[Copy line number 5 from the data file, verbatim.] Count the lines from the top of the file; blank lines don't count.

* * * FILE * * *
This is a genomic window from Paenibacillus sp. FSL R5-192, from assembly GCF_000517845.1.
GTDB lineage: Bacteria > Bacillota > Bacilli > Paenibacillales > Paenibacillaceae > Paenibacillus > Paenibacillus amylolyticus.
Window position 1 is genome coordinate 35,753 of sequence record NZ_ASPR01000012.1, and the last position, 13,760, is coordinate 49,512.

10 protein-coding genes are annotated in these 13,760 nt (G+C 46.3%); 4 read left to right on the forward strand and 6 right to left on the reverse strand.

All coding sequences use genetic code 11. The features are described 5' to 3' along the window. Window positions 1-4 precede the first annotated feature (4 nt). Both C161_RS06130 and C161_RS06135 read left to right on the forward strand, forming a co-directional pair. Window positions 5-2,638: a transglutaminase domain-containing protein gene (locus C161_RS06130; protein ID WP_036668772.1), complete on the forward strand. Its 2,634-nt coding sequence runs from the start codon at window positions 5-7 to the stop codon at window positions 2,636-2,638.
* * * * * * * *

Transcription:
All coding sequences use genetic code 11. The features are described 5' to 3' along the window. Window positions 1-4 precede the first annotated feature (4 nt). Both C161_RS06130 and C161_RS06135 read left to right on the forward strand, forming a co-directional pair. Window positions 5-2,638: a transglutaminase domain-containing protein gene (locus C161_RS06130; protein ID WP_036668772.1), complete on the forward strand. Its 2,634-nt coding sequence runs from the start codon at window positions 5-7 to the stop codon at window positions 2,636-2,638.